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Increasing Diversity in Genomic Research through Outreach: The Genetics Awareness Project
By Joycelyn Lee Robinson, Ph.D., and Margaret A. Pericak-Vance, Ph.D.

Joycelyn Lee Robinson, Ph.D.
 
Margaret A. Pericak-Vance, Ph.D.

The John P. Hussman Institute for Human Genomics at the Miller School is dedicated to the discovery of the genetic influences on human health and the application of this knowledge to the practice of medicine through improved diagnostics and treatments. Institute members have made key contributions to the understanding of the genetic causes of disorders including Alzheimer’s and Parkinson’s diseases, multiple sclerosis, autism, age-related macular degeneration, glaucoma, and cardiovascular disease. While we have begun to see the impact of genomics in medicine, we are concerned with growing health disparities due to the underrepresentation of blacks and Hispanics in research studies.

Although biomedical studies are unraveling the etiology of these disorders, most participating families in the U.S. are non-Hispanic Caucasians. Yet U.S. prevalence data suggest equal rates of these disorders in blacks, Hispanics, and Caucasians. The absence of black and Hispanic participation in biomedical research has resulted in a paucity of empirical data around epidemiologic, biologic, and genetic issues for these groups, which—despite their growing presence in the U.S.—are underserved medically and understudied genetically. Studies of complex diseases such as cancer and Alzheimer’s show that genetic variability among ancestral groups has substantial implications for disease risk and management. However, these groups can reap the benefits of genomic medicine only through participation in biomedical and genetic studies.

We believe that increasing public awareness and education will improve the participation of diverse populations in genomic research, and we are strongly committed to this goal. With a two-year, $500,000 grant received from the Life Technologies Foundation in November 2009, we created the Genetics Awareness Project (GAP) to provide education on genetics and genomic medicine to the understudied populations of multi-ethnic South Florida, a perfect environment to promote genetics and genomic research.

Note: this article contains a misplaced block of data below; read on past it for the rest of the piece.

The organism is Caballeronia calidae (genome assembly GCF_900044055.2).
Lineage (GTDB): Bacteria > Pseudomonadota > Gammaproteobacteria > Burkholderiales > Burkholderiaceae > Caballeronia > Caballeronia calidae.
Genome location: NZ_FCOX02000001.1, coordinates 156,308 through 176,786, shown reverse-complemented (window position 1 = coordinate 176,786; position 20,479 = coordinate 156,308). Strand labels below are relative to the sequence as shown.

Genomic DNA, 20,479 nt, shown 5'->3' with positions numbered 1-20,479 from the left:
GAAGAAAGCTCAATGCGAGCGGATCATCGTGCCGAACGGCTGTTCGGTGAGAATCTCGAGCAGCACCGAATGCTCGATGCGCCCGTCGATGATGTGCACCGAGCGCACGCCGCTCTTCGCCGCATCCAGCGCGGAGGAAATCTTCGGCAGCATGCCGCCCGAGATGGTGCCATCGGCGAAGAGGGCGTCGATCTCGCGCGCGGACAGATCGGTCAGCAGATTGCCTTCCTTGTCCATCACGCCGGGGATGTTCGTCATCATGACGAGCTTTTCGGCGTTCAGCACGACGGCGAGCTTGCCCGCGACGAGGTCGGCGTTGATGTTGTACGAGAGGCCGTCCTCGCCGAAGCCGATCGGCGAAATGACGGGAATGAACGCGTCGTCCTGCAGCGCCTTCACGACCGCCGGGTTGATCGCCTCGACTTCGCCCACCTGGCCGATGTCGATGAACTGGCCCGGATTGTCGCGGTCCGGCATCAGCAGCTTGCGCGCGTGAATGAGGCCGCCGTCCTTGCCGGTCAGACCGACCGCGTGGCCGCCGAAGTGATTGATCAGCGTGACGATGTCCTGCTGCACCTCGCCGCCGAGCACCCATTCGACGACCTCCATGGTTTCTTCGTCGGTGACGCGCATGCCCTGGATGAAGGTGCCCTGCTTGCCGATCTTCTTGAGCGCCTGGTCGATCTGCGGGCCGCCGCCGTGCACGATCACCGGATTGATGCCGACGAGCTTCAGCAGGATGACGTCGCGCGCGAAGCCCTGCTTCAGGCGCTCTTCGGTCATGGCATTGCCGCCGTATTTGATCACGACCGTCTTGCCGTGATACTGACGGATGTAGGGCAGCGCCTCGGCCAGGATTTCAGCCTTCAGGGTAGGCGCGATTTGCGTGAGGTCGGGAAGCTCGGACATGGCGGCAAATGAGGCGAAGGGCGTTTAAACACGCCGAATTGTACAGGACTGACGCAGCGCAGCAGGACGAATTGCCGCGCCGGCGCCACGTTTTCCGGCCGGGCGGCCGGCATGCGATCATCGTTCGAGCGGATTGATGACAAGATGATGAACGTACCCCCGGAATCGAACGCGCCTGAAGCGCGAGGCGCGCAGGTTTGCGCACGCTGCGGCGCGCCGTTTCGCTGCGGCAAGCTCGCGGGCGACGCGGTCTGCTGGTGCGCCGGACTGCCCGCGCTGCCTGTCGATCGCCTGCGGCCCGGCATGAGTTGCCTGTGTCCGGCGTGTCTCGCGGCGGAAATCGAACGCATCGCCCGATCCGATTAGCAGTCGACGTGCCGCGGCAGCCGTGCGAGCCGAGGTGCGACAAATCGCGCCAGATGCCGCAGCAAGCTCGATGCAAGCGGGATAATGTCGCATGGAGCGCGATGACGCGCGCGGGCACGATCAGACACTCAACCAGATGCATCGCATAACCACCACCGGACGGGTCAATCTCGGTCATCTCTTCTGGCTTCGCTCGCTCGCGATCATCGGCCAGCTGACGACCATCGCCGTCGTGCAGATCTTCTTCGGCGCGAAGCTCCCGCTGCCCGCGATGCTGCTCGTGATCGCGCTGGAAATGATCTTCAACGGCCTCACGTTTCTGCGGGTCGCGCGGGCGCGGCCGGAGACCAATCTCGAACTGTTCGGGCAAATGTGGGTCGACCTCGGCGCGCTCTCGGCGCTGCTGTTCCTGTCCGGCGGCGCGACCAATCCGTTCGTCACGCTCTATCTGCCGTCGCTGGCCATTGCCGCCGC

In our first year we developed educational materials in English, Spanish, and Creole to increase public understanding of genes and their role in health. Tailored to specific audiences, such as elders, high school students, and allied health professionals, the brochures, flyers, and presentations are based on focus group data suggesting that many South Floridians have only a vague understanding of genetic research. The materials thus address basic questions: What are genes and chromosomes? How do genes impact disease? How can understanding one’s family health history improve medical care?

Since its inception, GAP has coordinated more than 60 educational activities across Miami-Dade and Broward counties, and we plan to continue them through November. Initial feedback has been positive. Early data from our presentations suggest that people are more likely to consider participating in genetic research after attending one of our events. We are also conducting focus groups and surveying more than 1,000 South Floridians on their attitudes toward genetic research.

The final phase of the grant will occur in Spring 2012 with a two- day conference on diversity and genomic medicine targeted to health professionals, genomic researchers, and the South Florida community. In October 2010 we were honored to receive an award for outstanding outreach from the South Florida Business Journal for GAP. We hope these efforts will improve community awareness and increase diversity in research participation.

For more information about GAP, please visit www.geneticsawareness.org or call 305-243-1406.

Joycelyn Lee Robinson, Ph.D., is associate research scientist and Margaret Pericak-Vance, Ph.D., is the Dr. John T. Macdonald Foundation Professor of Human Genomics and director of the John P. Hussman Institute for Human Genomics.